NFATW: Takashi Murakami to put his private art collection on display

It’s no secret that Takashi Murakami, perhaps Japan’s most well-known contemporary artist, is also an avid art collector himself. He began collecting early on as a student, buying prints and photographs, but expanded his purchases as he became more successful. In a rare move his collection, now at over 1000 pieces and stored in an industrial building in the suburbs of Tokyo, will be on display for the public.

Anselm Kiefer, Merkaba, 2010 © Anselm Kiefer. Courtesy Gagosian Gallery, Photo by Charles Duprat

The centerpiece will undoubtedly be German artist Anselm Kiefer’s “Merkaba” (2010), a massive airplane fuselage encased in glass. Murakami purchased the piece in 2010 from his own gallery, the Gagosian, after it went unsold during an exhibition. But even for Murakami it was a big expense. According to an interview, his gallery let him pay for it using an installment plan. Murakami also explains why he was so attracted to the work of Kiefer: he was “the symbol of my becoming an artist.” He was originally inspired by the work of Japanese animator Shinro Ohtake who, according to Murakami, was an “imitator” of Kiefer.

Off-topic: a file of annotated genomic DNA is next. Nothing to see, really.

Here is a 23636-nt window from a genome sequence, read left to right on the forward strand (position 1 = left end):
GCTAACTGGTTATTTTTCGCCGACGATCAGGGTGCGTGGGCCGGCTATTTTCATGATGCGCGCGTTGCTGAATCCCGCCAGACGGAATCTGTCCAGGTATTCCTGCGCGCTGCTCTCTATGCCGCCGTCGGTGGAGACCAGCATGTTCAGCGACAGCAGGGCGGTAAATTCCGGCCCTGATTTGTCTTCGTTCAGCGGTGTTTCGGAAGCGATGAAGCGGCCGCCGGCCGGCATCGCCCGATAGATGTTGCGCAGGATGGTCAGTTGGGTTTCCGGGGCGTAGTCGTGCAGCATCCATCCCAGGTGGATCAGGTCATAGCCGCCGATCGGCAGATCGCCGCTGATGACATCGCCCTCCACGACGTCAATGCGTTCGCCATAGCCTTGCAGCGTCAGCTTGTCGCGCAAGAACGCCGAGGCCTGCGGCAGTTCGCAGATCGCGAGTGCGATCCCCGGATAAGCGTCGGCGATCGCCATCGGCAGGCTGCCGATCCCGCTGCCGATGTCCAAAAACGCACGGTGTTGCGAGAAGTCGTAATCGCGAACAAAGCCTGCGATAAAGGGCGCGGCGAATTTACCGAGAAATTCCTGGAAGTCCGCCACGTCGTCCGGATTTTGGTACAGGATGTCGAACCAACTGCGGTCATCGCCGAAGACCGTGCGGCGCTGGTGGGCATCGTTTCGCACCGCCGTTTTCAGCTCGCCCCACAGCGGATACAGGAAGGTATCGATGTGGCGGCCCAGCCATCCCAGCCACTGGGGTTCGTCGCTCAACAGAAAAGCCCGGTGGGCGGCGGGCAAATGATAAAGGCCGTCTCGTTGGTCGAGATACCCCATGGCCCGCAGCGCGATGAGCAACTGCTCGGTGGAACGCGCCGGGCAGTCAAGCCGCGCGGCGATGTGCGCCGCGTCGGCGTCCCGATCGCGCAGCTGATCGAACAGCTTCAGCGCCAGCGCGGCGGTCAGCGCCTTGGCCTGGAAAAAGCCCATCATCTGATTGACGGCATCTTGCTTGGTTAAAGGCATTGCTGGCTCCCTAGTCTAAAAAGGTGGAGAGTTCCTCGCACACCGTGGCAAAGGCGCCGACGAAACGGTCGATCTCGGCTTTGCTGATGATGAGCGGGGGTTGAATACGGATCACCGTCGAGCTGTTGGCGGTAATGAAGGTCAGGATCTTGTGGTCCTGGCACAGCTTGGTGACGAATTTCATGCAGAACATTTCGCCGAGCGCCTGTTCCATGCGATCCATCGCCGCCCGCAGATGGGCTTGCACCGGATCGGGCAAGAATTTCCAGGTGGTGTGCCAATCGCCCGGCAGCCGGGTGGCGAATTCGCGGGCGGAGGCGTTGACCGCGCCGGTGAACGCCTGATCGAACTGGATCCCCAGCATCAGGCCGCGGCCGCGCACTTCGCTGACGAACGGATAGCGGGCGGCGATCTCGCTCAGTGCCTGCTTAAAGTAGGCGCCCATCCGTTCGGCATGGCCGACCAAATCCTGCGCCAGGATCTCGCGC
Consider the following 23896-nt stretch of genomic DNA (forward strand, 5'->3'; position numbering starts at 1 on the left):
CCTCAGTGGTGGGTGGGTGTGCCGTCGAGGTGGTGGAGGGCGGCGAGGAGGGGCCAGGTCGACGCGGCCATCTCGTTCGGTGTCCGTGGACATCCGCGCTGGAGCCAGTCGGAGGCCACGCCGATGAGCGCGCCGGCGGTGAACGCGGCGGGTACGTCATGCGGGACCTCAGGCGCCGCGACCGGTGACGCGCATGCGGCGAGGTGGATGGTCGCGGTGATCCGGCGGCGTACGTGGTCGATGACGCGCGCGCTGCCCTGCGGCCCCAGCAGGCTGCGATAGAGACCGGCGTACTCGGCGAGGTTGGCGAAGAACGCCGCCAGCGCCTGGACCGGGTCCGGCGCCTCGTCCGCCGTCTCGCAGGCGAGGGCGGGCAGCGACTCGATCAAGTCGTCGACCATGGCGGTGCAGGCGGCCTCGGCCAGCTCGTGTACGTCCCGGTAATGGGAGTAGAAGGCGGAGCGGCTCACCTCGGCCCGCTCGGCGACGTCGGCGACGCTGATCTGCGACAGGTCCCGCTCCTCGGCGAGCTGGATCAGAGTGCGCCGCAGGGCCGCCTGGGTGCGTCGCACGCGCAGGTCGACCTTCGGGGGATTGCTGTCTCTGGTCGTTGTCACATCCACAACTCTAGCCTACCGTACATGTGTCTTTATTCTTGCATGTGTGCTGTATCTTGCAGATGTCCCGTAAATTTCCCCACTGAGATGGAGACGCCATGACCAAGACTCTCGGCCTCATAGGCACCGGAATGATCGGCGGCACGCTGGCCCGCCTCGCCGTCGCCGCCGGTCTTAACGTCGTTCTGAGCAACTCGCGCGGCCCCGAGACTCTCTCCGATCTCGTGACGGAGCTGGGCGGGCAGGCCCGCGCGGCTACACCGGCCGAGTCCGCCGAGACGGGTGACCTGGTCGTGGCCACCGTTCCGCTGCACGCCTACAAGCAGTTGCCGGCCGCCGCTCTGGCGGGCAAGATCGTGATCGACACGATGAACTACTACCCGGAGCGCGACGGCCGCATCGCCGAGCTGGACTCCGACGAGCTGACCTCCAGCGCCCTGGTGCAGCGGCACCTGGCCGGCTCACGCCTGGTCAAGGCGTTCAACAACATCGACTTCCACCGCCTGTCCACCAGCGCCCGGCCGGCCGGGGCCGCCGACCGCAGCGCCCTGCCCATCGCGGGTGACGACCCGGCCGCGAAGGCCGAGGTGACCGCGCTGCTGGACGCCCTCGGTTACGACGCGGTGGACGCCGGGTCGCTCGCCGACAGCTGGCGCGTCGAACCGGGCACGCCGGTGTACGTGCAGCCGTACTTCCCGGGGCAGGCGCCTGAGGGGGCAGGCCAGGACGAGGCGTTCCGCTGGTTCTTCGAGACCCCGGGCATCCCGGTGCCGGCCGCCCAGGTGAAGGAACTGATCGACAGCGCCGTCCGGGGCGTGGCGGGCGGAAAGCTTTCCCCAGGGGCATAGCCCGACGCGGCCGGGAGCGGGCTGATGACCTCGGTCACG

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Yoshitomo Nara, Light My Fire, 2001 ©Yoshitomo Nara, Courtesy of the artist

The rest of his eclectic collection includes work by Yoshitomo Nara, David Shrigley, Nobuyoshi Araki, Kishin Shinoyama, Lee U-fan and ceramics by Kitaoji Rosanjin. “Takashi Murakami’s Superflat Collectyion” will be on display at the Yokohama Museum of Art from January 30 – April 3, 2016 and is being held in conjunction with his solo exhibition at the Mori Art Museum.

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David Shrigley, Life Model, 2012. Courtesy the artist, Anton Kern Gallery, New York and Stephen Friedman Gallery, London

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Lee U-fan, Relatum-Excavation, 2014. Photo by Kozo Takayama, Courtesy of Kaikai Kiki Co., Ltd

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Kishin Shinoyama, Mishima Yukio, 1968, Tokyo

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Kitaōji, Rosanjin, Square tray, Oribe type, Showa period

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